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Published Date: 25/10/2017

Learning to drive is exciting, but taking your test is always the most nerve-wracking part. Our tips and tricks can help you overcome nerves and get the licence you’ve worked for.

Practise, practise, practise

The single best piece of advice for passing your driving test – or any test, for that matter – is to know your subject, inside and out. So book in as many lessons as you can afford with your instructor, and tackle any problem areas that you’re struggling to nail.

It’s also a good idea to arrange extra lessons in a friend or family member’s car. This allows you to get extra experience at other times of day.

Check the weather

One of the things your examiner will be looking for is your ability to react to changing conditions. So be prepared and know what’s coming before you set off.

If there’s rain, familiarise yourself with the windscreen wiper controls before setting off; if there’s bright sun (and you don’t wear spectacles), you’re allowed to wear sunglasses.

Remember all your documents

You won’t be able to take your test unless you have several important pieces of paperwork with you. You’ll need:

  • Your provisional driving licence (including paper counterpart if you’re in Northern Ireland)
  • Your theory test certificate (dated within the last two years)
  • L-plates and proof of insurance (if you’re using your own car)

Don’t tell anyone

Nerves can play enormously on your ability to perform at your best - the pressure of family expectation in particular. So don’t tell anyone that you’re booking your test. They’ll think it’s just another lesson; then, if you pass, you’ll have a great surprise to share. And if not, they’ll may never have to know.

Eat breakfast, but skip the coffee

What’s that advert that says ‘You’re not you when you’re hungry’? It’s very true. You can become irritable, impatient and unable to concentrate – all of which spells bad news for your driving test.

Have a little breakfast, but nothing heavy that will weigh on your stomach and make you feel sleepy. People often recommend eating bananas, as they contain a kind of protein that your body converts into serotonin – a hormone that makes you feel happier.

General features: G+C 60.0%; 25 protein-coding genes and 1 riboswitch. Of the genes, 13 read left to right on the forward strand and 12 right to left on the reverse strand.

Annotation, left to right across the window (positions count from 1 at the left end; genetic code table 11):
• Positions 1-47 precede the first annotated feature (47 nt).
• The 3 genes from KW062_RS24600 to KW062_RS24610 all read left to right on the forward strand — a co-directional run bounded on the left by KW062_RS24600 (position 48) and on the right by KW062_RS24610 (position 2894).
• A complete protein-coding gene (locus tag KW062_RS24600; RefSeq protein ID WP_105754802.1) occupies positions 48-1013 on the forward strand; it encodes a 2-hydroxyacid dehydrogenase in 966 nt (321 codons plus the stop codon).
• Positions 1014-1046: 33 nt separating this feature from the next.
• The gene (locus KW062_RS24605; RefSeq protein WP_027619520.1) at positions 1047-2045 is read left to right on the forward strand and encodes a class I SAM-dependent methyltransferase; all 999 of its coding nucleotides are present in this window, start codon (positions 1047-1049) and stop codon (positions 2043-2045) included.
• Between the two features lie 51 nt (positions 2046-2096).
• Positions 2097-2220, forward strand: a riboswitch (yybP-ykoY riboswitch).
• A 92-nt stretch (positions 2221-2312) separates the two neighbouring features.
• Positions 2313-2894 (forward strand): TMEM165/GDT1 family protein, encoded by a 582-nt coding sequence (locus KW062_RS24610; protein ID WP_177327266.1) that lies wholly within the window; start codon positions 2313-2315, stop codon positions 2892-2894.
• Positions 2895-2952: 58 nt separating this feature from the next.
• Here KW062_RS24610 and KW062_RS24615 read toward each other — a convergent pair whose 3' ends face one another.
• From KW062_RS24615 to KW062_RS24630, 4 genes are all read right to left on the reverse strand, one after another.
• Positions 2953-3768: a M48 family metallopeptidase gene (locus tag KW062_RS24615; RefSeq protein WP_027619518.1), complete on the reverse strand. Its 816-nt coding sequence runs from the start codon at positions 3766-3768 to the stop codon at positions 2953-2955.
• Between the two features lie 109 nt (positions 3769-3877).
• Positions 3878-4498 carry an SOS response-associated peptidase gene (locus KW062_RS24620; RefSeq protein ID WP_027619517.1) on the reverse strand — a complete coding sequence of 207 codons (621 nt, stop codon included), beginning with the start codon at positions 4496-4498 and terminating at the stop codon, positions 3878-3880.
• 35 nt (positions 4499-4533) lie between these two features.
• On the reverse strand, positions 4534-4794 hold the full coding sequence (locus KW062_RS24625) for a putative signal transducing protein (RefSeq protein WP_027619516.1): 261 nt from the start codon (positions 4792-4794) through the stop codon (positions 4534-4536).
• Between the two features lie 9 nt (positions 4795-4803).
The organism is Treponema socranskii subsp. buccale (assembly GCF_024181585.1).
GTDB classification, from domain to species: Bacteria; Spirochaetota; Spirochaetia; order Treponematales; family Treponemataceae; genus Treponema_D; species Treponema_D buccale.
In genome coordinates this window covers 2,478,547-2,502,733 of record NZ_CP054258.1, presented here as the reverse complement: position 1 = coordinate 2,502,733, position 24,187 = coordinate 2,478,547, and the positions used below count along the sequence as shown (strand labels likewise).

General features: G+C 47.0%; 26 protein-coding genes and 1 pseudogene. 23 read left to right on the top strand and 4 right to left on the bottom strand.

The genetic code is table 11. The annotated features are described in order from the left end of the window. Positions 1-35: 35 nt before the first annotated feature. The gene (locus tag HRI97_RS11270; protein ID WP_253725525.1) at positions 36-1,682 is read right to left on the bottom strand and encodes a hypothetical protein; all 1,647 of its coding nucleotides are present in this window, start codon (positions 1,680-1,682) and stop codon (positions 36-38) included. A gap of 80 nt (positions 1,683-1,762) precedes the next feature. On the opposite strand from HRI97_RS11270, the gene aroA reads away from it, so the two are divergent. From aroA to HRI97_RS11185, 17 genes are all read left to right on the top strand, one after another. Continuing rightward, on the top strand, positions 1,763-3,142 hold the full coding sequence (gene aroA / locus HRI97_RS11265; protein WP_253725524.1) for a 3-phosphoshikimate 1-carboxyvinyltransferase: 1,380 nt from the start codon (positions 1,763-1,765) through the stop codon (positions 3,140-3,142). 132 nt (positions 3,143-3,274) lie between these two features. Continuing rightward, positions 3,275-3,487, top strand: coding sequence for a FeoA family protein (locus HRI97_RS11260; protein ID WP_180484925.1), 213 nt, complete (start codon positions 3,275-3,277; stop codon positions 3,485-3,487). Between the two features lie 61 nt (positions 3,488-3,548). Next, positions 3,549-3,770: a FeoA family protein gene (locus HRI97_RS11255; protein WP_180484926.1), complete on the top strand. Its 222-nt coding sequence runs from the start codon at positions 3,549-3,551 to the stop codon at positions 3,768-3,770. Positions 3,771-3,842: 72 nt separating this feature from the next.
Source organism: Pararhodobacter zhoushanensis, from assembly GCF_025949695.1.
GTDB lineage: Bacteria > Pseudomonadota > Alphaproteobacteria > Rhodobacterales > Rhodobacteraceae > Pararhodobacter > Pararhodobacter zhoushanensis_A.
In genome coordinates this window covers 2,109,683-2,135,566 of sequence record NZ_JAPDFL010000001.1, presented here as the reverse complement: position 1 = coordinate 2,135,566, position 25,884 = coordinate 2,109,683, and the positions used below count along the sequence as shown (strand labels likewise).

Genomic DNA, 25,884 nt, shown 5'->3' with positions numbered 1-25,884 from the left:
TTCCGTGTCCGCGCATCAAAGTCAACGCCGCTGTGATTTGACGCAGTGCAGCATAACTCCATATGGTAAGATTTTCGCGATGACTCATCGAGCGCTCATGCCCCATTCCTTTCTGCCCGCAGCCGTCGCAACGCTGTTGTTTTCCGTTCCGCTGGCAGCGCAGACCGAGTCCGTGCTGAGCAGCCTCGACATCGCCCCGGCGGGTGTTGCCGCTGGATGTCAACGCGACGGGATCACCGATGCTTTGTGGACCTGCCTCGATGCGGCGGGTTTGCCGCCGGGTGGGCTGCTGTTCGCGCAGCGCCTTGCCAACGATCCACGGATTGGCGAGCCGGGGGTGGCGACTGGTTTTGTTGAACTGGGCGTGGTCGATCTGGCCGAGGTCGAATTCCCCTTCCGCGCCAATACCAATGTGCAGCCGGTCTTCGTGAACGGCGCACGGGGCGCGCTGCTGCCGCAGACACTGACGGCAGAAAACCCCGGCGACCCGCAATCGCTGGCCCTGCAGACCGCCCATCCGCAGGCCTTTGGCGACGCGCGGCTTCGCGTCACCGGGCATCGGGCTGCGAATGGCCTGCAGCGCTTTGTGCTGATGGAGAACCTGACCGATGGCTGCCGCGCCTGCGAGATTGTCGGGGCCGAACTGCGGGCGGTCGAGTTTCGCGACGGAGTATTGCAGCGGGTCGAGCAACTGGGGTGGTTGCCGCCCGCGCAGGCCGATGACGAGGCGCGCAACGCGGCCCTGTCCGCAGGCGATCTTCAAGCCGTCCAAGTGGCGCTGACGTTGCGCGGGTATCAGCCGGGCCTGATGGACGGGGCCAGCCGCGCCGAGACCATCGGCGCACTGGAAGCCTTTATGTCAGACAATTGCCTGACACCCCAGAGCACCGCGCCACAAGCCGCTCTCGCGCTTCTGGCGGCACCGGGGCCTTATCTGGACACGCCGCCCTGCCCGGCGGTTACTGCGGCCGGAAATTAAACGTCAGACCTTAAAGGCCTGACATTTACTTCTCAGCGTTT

It’s a good idea to avoid caffeine, though. This can set your nerves on edge. So swap the coffee (or Red Bull) for fruit juice instead. The sugars in this should give you the instant boost you need.

Chat with your examiner

Having a conversation with your examiner can help to break the ice and you to relax. Not only will it help you realise they’re real people and not just there to catch you out, but – if you can crack a few (appropriate) jokes and share some laughter, this is proven to reduce the levels of cortisol – a stress hormone – in your blood.

Leave your phone at home

Even on silent, a buzzing phone can provide an unwelcome distraction. Before your test starts, you might find yourself fidgeting and playing with your phone, distracting you from last-minute cramming on the ‘Show Me, Tell Me’ bits of the test.

Time your test to suit you

Think about how confident you are and your own body clock. What time of day are you going to perform best?

  • If you’re full of beans first thing, we suggest booking an early morning slot. These rush hour slots are also good if nervous, because traffic is heavy, meaning everyone is moving more slowly and you have more time to make decisions.
  • If you’re not a morning person, book a test for closer to lunchtime. You’ll be more awake and better able to concentrate.
  • If you’re booking a test in winter, aim for an afternoon slot. This gives roads chance to clear of any frost or snow that can cause your test to be cancelled.
 

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